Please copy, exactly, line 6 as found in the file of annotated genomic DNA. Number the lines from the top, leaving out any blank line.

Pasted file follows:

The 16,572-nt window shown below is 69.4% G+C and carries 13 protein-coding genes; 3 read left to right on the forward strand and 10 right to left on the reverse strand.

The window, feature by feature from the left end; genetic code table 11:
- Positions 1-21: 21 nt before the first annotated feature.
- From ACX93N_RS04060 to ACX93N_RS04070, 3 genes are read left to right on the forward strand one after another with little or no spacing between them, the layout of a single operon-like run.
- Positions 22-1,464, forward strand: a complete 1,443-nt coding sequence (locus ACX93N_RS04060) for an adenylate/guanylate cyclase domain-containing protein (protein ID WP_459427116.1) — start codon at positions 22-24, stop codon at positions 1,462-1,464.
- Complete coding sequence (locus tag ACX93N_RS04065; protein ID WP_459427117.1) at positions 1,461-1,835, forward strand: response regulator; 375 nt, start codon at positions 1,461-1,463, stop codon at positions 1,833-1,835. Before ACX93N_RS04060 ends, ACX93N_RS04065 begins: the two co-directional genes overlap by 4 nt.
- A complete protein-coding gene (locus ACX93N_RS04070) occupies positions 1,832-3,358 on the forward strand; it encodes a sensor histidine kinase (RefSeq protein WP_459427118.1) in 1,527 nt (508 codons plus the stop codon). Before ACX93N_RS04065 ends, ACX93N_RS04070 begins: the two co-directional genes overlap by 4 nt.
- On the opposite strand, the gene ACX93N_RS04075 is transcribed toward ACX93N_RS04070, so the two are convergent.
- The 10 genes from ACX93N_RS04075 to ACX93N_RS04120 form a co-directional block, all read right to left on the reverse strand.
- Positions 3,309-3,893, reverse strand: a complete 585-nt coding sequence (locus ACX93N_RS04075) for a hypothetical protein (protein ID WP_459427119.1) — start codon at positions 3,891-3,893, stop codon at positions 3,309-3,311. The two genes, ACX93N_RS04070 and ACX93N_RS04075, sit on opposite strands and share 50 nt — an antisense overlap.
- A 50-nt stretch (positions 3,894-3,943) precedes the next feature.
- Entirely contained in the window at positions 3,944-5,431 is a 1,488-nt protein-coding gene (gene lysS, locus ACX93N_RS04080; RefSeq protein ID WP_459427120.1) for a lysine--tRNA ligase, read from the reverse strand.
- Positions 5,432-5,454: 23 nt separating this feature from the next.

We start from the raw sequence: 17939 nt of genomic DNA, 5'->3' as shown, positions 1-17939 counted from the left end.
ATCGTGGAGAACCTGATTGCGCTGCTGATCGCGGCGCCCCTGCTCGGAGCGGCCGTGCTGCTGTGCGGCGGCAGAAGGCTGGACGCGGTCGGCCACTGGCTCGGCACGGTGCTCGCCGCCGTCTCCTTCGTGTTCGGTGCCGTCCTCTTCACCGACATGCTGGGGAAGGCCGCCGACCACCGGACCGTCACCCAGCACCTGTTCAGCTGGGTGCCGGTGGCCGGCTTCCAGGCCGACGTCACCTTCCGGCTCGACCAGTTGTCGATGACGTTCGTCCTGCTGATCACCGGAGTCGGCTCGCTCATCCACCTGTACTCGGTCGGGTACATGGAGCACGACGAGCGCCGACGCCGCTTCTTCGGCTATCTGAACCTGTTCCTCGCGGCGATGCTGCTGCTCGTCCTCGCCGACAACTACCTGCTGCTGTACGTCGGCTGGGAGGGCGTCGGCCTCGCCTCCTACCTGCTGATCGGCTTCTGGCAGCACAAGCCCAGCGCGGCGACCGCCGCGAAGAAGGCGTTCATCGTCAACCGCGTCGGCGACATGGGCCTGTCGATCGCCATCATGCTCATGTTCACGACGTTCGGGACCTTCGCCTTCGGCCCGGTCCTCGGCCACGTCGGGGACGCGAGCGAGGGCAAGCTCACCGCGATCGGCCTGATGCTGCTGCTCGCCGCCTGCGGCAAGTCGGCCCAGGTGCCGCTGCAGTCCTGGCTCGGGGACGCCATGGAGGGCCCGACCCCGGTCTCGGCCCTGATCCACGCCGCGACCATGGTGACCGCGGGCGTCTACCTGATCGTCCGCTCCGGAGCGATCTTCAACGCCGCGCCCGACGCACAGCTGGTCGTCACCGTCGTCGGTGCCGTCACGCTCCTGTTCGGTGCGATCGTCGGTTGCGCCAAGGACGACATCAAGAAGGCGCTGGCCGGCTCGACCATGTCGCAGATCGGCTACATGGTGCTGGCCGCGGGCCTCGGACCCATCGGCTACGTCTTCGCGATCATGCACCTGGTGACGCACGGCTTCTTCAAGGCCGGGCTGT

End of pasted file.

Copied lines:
- Complete coding sequence (locus tag ACX93N_RS04065; protein ID WP_459427117.1) at positions 1,461-1,835, forward strand: response regulator; 375 nt, start codon at positions 1,461-1,463, stop codon at positions 1,833-1,835. Before ACX93N_RS04060 ends, ACX93N_RS04065 begins: the two co-directional genes overlap by 4 nt.